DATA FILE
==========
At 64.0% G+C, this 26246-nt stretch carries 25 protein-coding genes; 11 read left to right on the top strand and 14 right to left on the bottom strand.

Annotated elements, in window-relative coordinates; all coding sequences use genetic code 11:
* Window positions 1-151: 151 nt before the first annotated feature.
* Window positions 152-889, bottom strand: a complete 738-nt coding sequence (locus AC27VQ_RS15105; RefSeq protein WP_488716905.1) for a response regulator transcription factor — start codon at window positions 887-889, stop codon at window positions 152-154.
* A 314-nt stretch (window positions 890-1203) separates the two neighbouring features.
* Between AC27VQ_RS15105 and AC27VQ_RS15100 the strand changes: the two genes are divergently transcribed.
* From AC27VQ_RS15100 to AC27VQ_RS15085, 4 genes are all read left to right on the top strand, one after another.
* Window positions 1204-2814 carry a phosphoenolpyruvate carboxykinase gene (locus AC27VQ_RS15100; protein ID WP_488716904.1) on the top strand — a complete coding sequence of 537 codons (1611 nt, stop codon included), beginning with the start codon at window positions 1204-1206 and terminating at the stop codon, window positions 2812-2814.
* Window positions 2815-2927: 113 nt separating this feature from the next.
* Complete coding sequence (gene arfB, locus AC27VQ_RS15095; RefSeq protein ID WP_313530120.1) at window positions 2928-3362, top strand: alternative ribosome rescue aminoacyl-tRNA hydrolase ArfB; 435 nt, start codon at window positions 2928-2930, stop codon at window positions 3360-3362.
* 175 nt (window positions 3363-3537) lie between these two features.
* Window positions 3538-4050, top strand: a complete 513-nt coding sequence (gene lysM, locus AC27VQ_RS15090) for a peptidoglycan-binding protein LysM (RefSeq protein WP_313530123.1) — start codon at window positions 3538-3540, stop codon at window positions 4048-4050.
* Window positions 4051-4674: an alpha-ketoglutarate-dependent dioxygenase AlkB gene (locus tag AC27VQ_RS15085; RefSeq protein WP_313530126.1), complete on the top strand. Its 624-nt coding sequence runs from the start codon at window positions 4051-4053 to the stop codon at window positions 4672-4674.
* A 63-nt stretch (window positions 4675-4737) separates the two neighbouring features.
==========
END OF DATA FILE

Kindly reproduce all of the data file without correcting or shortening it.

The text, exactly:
At 64.0% G+C, this 26246-nt stretch carries 25 protein-coding genes; 11 read left to right on the top strand and 14 right to left on the bottom strand.

Annotated elements, in window-relative coordinates; all coding sequences use genetic code 11:
* Window positions 1-151: 151 nt before the first annotated feature.
* Window positions 152-889, bottom strand: a complete 738-nt coding sequence (locus AC27VQ_RS15105; RefSeq protein WP_488716905.1) for a response regulator transcription factor — start codon at window positions 887-889, stop codon at window positions 152-154.
* A 314-nt stretch (window positions 890-1203) separates the two neighbouring features.
* Between AC27VQ_RS15105 and AC27VQ_RS15100 the strand changes: the two genes are divergently transcribed.
* From AC27VQ_RS15100 to AC27VQ_RS15085, 4 genes are all read left to right on the top strand, one after another.
* Window positions 1204-2814 carry a phosphoenolpyruvate carboxykinase gene (locus AC27VQ_RS15100; protein ID WP_488716904.1) on the top strand — a complete coding sequence of 537 codons (1611 nt, stop codon included), beginning with the start codon at window positions 1204-1206 and terminating at the stop codon, window positions 2812-2814.
* Window positions 2815-2927: 113 nt separating this feature from the next.
* Complete coding sequence (gene arfB, locus AC27VQ_RS15095; RefSeq protein ID WP_313530120.1) at window positions 2928-3362, top strand: alternative ribosome rescue aminoacyl-tRNA hydrolase ArfB; 435 nt, start codon at window positions 2928-2930, stop codon at window positions 3360-3362.
* 175 nt (window positions 3363-3537) lie between these two features.
* Window positions 3538-4050, top strand: a complete 513-nt coding sequence (gene lysM, locus AC27VQ_RS15090) for a peptidoglycan-binding protein LysM (RefSeq protein WP_313530123.1) — start codon at window positions 3538-3540, stop codon at window positions 4048-4050.
* Window positions 4051-4674: an alpha-ketoglutarate-dependent dioxygenase AlkB gene (locus tag AC27VQ_RS15085; RefSeq protein WP_313530126.1), complete on the top strand. Its 624-nt coding sequence runs from the start codon at window positions 4051-4053 to the stop codon at window positions 4672-4674.
* A 63-nt stretch (window positions 4675-4737) separates the two neighbouring features.